Just two weeks after World Press Photo’s announcement that 22% of entries that had reached the penultimate round were disqualified due to excessive post processing, a Belgian politician claims a winning photoset should be disqualified due to its “serious distortion of reality”. The mayor of Charleroi, where the winning photos of the “Contemporary Issues Stories” [...]Show More Summary
The World Press Photo Contest 2015, this year culling from 97,912 images from 5,692 photographers representing 131 countries, announced its winners on February 12th.
The National Press Photographers Association and World Press Photo plan to hold a symposium later in 2015 to talk about ethics in photography, following news that 20% of the photos entered in the World Press Photo contest were disqualified after reaching the penultimate round, due to digital manipulations of some sort being discovered. Show More Summary
Less than two weeks after the World Press Photo winners were announced, the World Photography Organisation has put itself center stage with the release of the shortlists for its Professional, Open and Youth categories. The world’s biggest photography competition got even bigger this year as the number of submissions grew by 24% compared to 2014. [...]Show More Summary
This evocative photo by Bruno D'Amicis was one of the winning entries in the 2014 World Press Photo of the Year competition. These are his notes:An adult fennec fox crouches in a village sheep pen [in Tunisia]. The fox had been captured...Show More Summary
Bravo to World Press Photo for taking a leadership role in the debate of what levels of image enhancements, adjustments and manipulation are acceptable for photojournalism. As the winners of this years contest were announced the news that 20% of images that made the final round were rejected for “manipulation or careless post-processing” left many […]
The disqualification of a large number of images from this year’s World Press Photo contest has generated a debate over the need for more explicit rules on what is — and what isn’t — acceptable in digital photography.
A photograph that highlights the difficulties facing sexual minorities in Russia has won the World Press Photo contest's top prize. 'Jon and Alex', from a project called 'Homophobia in Russia', shows an 'intimate moment' between a gay couple from St. Show More Summary
The winners of the World Press Photo 2015 awards have been announced, with love conquering all as the top prize goes to Danish photographer Mads Nissen. Here are some of our picks from the winning images.
Six photographers in China won prizes for their work at the World Press Photo Awards on Thursday. [ more › ]
The World Press Photo of 2014, selected today, shares an intimate embrace between a gay couple in a dark room in Russia, captured by Danish photographer Mads Nissen. The photo also won first place in the Contemporary Issues category, making … Continue reading ? The post Award-winning photo captures effects of homophobia in Russia appeared first on PBS NewsHour.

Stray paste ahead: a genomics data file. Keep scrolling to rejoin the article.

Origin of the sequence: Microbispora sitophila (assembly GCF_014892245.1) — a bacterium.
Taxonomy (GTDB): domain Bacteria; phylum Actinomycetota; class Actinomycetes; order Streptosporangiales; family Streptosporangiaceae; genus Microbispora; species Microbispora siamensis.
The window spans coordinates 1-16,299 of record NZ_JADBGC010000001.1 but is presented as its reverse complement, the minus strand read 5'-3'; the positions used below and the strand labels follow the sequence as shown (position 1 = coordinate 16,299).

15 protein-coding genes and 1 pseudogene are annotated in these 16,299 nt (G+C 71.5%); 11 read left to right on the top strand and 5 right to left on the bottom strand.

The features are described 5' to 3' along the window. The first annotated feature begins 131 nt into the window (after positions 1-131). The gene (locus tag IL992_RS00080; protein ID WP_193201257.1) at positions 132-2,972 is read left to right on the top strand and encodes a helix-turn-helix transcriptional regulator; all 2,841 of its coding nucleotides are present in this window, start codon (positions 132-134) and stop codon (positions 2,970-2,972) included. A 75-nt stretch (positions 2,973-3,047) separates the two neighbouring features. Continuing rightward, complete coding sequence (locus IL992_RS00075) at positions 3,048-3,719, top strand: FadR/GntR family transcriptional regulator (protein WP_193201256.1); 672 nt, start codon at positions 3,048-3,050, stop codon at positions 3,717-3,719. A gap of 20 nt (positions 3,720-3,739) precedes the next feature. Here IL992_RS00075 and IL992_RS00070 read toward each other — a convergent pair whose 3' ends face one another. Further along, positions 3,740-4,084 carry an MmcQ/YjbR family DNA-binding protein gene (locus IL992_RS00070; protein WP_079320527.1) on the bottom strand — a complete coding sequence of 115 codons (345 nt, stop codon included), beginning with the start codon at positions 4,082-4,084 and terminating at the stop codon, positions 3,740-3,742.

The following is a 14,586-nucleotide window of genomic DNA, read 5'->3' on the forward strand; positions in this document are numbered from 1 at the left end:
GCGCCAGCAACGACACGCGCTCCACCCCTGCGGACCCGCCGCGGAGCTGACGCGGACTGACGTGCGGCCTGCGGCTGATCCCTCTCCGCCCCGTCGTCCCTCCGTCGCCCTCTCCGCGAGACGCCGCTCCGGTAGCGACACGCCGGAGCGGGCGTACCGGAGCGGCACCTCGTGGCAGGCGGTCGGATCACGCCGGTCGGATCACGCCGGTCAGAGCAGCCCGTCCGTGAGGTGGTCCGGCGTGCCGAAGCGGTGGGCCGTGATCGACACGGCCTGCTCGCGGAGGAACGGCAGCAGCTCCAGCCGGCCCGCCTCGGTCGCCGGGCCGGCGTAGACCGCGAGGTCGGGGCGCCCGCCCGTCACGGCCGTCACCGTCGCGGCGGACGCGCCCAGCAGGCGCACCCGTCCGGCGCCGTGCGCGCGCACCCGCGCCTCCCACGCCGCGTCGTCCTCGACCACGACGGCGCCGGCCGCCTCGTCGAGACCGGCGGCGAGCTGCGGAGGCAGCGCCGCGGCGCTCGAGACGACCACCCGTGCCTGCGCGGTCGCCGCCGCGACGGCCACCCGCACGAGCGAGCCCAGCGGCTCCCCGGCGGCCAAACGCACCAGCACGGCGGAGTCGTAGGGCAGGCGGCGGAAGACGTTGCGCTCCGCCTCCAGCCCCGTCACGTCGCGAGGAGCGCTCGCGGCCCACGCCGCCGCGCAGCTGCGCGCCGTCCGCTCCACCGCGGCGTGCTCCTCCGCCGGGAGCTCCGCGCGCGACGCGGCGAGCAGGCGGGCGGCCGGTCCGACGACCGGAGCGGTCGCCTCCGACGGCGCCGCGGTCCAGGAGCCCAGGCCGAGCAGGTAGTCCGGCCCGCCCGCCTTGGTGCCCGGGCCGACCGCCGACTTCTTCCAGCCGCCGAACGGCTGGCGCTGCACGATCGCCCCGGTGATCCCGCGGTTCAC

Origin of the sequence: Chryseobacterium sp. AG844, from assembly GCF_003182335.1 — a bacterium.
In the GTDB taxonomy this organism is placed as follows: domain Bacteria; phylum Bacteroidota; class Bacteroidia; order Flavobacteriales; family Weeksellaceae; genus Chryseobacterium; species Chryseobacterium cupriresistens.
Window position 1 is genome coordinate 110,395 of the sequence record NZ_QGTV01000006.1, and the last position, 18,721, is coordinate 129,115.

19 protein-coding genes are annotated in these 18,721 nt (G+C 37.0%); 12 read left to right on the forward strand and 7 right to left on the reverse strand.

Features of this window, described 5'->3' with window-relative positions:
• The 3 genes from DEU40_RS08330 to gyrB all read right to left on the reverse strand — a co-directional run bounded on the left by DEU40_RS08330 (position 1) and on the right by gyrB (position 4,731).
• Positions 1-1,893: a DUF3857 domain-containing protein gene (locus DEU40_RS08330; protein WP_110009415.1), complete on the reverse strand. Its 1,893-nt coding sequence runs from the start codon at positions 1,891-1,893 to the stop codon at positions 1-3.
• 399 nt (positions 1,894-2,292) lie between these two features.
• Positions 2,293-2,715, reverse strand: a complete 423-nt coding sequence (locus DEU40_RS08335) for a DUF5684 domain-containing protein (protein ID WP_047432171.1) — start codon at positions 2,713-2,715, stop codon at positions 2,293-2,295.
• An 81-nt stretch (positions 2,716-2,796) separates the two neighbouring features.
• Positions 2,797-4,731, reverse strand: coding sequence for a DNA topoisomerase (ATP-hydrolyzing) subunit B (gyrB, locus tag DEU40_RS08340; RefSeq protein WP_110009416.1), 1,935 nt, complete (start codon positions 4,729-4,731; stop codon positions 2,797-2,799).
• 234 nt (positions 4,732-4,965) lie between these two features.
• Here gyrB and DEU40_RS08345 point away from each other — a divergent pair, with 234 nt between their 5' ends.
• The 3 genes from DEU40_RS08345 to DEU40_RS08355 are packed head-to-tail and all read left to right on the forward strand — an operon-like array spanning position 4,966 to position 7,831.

A picture of a dejected-looking Lionel Messi contemplating the World Cup trophy has won the World Press Photo award in the sport category. The perfectly-timed snap was taken by Chinese photographer Bao Tailiang at the end of the World Cup Final 2014, which Germany eventually won against Argentina in extra-time. Messi captained Argentina en route to […]
A portrait of a gay couple in St. Petersburg, Russia, taken by Danish photographer Mads Nissen, was named World Press Photo of the Year on Thursday. The jury acknowledged both the photo's aesthetic beauty and its importance in highlighting...Show More Summary
An image of a gay couple locked in a tender embrace in Russia won the prestigious World Press Photo award on Thursday, highlighting the plight of sexual minorities in the country. But organisers said almost a quarter of all pictures reaching the penultimate round of the 58th edition of the contest...
Danish photographer Mads Nissen's above image of a gay couple in Russia has just won the World Press Photo of the Year 2014, the Associated Press reports: The intimate image of Jon and Alex is part of a larger project...
The winners of the 58th annual World Press Photo have just been announced, and as you’d expect from the world’s most prestigious photojournalism contest, the photos are exceptional. Danish photographer Mads Nissen won the grand prize for 2014 Photo of the Year, besting almost 100,000 other photos. Winning photos include Lionel Messi at the World [...]Show More Summary
Danish photographer Mads Nissen has won the 2014 World Press Photo of The Year for his image of a gay couple in Russia. The photo was part of Nissen’s larger project, titled “Homophobia in Russia.” The World Press Photo jury was chaired Michele McNally, The New York Times’ director of photography and assistant managing editor. Show More Summary
An image that captures "a modern-day Romeo and Juliet story" has been named the World Press Photo of the Year 2014. Danish photographer Mads Nissen took the photo of gay couple Jon and Alex while in St. Petersburg; it's part of his "Homophobia in Russia" project, reports the AP. The...
Via the Associated Press: An atmospheric image of a gay couple in Russia by Danish photographer Mads Nissen was crowned the World Press Photo of the Year 2014 on Thursday. The intimate image of Jon and Alex is part of a larger project...Show More Summary
Each year, World Press Photo selects the best photojournalism images produced over the previous 12 months